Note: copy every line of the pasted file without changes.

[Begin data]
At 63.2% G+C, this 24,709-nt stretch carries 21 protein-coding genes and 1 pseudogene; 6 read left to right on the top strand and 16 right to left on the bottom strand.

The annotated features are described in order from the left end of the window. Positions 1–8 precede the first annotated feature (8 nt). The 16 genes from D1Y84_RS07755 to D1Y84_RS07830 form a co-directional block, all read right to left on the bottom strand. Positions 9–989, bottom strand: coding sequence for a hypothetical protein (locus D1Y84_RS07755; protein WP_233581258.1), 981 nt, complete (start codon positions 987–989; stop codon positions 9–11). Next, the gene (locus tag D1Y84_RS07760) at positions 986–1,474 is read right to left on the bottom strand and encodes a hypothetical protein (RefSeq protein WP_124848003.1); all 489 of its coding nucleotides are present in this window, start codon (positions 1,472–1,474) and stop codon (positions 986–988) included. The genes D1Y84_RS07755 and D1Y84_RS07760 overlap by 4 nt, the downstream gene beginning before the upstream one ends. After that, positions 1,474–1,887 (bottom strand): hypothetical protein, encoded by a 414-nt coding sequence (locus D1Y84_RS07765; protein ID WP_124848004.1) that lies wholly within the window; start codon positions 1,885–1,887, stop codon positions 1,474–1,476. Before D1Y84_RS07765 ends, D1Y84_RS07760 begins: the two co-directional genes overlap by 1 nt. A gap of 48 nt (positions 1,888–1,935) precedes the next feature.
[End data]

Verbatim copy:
At 63.2% G+C, this 24,709-nt stretch carries 21 protein-coding genes and 1 pseudogene; 6 read left to right on the top strand and 16 right to left on the bottom strand.

The annotated features are described in order from the left end of the window. Positions 1–8 precede the first annotated feature (8 nt). The 16 genes from D1Y84_RS07755 to D1Y84_RS07830 form a co-directional block, all read right to left on the bottom strand. Positions 9–989, bottom strand: coding sequence for a hypothetical protein (locus D1Y84_RS07755; protein WP_233581258.1), 981 nt, complete (start codon positions 987–989; stop codon positions 9–11). Next, the gene (locus tag D1Y84_RS07760) at positions 986–1,474 is read right to left on the bottom strand and encodes a hypothetical protein (RefSeq protein WP_124848003.1); all 489 of its coding nucleotides are present in this window, start codon (positions 1,472–1,474) and stop codon (positions 986–988) included. The genes D1Y84_RS07755 and D1Y84_RS07760 overlap by 4 nt, the downstream gene beginning before the upstream one ends. After that, positions 1,474–1,887 (bottom strand): hypothetical protein, encoded by a 414-nt coding sequence (locus D1Y84_RS07765; protein ID WP_124848004.1) that lies wholly within the window; start codon positions 1,885–1,887, stop codon positions 1,474–1,476. Before D1Y84_RS07765 ends, D1Y84_RS07760 begins: the two co-directional genes overlap by 1 nt. A gap of 48 nt (positions 1,888–1,935) precedes the next feature.